Disadvantages of lay magistrates.
Disadvantages of lay magistrates
- Inconsistency - Sentences vary greatly between Magistrate's courts. And even between LM's in the same court. There are also inconsistencies in the granting of bail.
- Over reliance on the clerk, laymagistrate's have very little legal knowledge and rely to heavily on the clerk of the court.
- Prosecution bias - Conviction rates in the Magistrate's court are much higher than the Crown court.
- They are middle classed, middle aged, middle minded. The report the Judiciary in the Magistrates courts show this was true, 40% of LM's are retired and from profession/managerial backgrounds.
Advantages of lay magistrates
Advantages of lay magistrates
- Gender balance - LM's come from a wider cross section than professional judges. In particular there is a greater gender balance, 49% of LM's are woman.
- Local knowledge - They live or work in the local area, and therefore have local knowledge which will help them make fairer decisions in the court.
- Lack of bias - By having a bench of 3 LM's, it avoids bias and it gives a balanced view, as it's a true cross-section of society.
- Saves money - Expenses only have to be paid for, i.e travel, food etc.
- Saves time - LM's act as a filter, only the most serious cases go to the Crown Court.
- In 1998 the Magistrates New Training Initiative (MNTI 1) was set up. This was recently amended by the Magistrates National Training Initiative (MNTI 2) in 2004. So improved training through MNTI2.
- It is supervised my the Magistrate's Committee of the Judicial Studies Board, which decided the key area that Magistrates need training on.
- Because of the large numbers of magistrates training is carried out in local areas --> Sometimes by the clerk of the court, sometimes through weekend courses organised by universities with magistrates.
- In 1998 the Magistrates New Training Initiative (MNTI 1) was set up. This was recently amended by the Magistrates National Training Initiative (MNTI 2) in 2004.
- The framework of training is divided into 4 area of competence, first three are relevant to all magistrates, the fourth one is for the chairman of the bench.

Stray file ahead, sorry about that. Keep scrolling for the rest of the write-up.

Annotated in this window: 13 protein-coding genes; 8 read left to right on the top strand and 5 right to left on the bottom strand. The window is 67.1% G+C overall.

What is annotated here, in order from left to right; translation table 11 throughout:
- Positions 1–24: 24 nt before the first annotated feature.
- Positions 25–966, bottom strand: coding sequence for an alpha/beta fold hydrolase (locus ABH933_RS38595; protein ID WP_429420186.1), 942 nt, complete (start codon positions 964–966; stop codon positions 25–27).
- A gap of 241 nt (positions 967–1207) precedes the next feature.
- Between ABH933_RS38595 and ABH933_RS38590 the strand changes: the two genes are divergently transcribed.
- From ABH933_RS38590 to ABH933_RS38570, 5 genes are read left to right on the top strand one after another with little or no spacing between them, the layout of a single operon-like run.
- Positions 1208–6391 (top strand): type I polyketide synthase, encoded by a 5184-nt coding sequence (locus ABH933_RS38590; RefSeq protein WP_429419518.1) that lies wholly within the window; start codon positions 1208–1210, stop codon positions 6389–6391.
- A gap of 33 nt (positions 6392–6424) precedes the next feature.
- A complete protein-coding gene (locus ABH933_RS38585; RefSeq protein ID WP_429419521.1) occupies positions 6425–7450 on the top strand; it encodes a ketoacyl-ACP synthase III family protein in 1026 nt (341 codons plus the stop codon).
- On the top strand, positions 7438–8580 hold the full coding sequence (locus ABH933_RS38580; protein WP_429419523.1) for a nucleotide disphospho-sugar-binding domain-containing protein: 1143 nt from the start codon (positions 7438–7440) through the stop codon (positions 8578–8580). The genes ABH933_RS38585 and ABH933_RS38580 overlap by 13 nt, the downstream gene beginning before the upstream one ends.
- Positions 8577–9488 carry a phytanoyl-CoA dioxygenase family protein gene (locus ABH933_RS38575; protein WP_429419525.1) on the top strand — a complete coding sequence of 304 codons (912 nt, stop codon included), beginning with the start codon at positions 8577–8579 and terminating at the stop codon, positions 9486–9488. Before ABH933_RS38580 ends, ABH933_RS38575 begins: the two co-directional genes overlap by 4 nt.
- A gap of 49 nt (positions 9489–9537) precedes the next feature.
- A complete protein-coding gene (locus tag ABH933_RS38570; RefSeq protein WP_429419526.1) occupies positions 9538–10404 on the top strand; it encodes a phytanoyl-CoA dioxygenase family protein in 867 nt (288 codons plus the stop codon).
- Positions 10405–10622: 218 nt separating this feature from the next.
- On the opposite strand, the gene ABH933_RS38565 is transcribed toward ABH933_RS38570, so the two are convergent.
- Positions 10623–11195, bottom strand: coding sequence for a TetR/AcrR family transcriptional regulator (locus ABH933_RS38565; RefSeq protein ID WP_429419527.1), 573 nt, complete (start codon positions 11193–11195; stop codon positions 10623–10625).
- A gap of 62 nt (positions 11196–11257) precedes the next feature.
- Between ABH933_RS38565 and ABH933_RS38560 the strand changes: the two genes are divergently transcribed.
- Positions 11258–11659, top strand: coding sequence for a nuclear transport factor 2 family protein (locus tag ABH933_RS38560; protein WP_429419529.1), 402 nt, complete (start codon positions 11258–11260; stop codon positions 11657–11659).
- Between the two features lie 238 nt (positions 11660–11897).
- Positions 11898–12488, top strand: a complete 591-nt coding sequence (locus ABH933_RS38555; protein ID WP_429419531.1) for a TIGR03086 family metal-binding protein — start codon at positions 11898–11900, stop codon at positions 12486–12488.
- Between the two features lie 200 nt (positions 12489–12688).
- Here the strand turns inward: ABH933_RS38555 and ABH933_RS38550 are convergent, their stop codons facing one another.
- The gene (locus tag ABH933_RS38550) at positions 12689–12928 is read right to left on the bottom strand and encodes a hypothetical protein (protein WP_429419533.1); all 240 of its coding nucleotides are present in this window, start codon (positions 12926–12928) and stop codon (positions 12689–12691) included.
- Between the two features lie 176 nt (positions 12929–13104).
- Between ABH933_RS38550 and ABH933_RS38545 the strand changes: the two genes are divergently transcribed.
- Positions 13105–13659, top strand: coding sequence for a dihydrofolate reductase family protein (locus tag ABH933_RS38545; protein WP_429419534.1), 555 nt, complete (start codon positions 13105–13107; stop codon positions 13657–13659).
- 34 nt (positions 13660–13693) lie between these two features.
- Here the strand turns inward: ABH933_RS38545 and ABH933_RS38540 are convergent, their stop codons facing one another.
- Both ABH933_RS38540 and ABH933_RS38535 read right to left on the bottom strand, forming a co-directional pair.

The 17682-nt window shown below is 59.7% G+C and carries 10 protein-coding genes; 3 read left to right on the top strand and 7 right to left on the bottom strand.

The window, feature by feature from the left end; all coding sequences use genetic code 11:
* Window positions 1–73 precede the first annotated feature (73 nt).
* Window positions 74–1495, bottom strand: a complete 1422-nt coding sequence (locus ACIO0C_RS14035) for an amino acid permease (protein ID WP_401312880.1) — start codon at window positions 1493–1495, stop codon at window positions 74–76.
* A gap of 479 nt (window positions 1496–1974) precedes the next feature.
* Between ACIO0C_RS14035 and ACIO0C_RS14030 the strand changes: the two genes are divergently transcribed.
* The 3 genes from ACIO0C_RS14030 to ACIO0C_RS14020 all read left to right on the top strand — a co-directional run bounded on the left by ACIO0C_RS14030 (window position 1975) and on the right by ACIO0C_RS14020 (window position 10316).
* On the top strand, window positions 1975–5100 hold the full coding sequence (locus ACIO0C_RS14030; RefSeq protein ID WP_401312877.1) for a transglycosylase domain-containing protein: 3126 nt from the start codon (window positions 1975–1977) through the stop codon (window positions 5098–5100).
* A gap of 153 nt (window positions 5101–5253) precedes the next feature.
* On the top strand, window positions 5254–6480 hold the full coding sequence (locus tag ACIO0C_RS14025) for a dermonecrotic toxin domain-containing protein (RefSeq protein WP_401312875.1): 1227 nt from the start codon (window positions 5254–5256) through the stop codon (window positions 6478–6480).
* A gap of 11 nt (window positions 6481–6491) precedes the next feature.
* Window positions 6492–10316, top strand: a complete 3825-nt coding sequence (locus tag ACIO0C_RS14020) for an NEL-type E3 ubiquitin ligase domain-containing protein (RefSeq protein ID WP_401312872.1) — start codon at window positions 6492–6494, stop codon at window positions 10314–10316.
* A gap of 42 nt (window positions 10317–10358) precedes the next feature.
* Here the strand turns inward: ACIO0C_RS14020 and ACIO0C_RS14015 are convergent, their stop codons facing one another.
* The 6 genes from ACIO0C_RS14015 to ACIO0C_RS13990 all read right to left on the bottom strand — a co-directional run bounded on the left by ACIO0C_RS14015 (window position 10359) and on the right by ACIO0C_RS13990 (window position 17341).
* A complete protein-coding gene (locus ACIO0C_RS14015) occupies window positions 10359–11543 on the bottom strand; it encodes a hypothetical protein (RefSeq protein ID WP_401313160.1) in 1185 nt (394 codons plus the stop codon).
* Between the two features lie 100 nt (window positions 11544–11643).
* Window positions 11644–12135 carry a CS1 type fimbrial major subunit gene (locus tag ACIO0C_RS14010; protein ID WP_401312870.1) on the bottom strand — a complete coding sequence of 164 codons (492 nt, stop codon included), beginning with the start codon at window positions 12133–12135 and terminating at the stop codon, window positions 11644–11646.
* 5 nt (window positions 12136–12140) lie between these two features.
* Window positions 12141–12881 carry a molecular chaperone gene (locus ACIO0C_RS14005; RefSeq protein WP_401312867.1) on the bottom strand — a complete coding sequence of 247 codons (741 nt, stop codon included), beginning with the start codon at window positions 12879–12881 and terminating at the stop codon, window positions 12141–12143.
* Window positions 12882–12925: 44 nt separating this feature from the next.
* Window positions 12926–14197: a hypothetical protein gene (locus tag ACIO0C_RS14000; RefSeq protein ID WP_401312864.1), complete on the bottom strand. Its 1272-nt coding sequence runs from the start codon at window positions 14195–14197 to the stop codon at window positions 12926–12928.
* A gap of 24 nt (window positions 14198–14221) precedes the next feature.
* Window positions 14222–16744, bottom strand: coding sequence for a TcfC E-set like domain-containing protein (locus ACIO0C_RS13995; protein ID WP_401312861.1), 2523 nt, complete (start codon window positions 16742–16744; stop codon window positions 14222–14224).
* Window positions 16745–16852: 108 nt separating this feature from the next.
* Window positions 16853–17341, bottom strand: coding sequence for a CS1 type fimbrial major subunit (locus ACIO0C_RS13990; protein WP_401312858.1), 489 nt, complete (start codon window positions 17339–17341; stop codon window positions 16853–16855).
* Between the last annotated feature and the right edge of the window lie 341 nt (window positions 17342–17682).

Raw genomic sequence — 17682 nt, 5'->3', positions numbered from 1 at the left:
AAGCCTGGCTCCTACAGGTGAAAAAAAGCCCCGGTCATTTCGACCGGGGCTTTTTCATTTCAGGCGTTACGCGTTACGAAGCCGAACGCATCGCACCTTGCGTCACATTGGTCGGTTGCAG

Training - 4 areas of competence.
4 areas of competence
- Managing yourself - This focuses on some of the basic aspects of self-management in relation to preparing for court, conduct in the court and on going learning.
- Making judicial decisions - This focuses on impartial and structured decision making.
- Working as member of a team - This focuses on the team aspect of decision making in the Magistrates courts.
- Managing judicial decision making - This is only for the chair of the bench and focuses on working with the clerk, managing the court and ensuring effective and impartial decision making.
Appointment of LM's
- 1,500 LM's appointed each year
- The Lord Chancellor heavily relies on recommendations made by advisory committees. The names of potential magistrates can be put forward by anyone, an interested person can even put their own name forward, normally names are put forward by, political parties, chambers of commerce and trade unions.
- To try to encourage a wide range of potential candidates, committees have advertised for LM's in papers, local newspapers and even on local buses aimed at particular ethnic groups.
- There is a two stage interview process and the Lord Chancellor will appoint from the names put forward.
2 Stage interview process
1st Stage - Panel tries to see if the candidate has the 6 key qualities that are required.
2nd stage - Aimed at testing the candidates 'potential judicial aptitude,' this is done by a discussion of at least two case studies.
Names are submitted - The Advisory Committee will then submit names of those they think are suitable to the Lord Chancellor.
Lord Chancellor - Will then appoint Magistrate's from the list given to him by the Advisory Committee.
- Approximately 29,000 LM's in England and Wales.
- They are unpaid volunteers, part time, sit 26 half days a year.
- Don't need any formal qualifications.
- 6 key qualities set out by LC in 1998 --> Maturity and sound temperament, commitment and reliability, social awareness and a sound judgement.
- Formal requirements:
- 18-65 years of age, under 27's are rare.
- Prepared to sit 26 half days a year.
- Live or work within or near the local justice area.
- No serious criminal record .
- Not to be a member of the armed forces.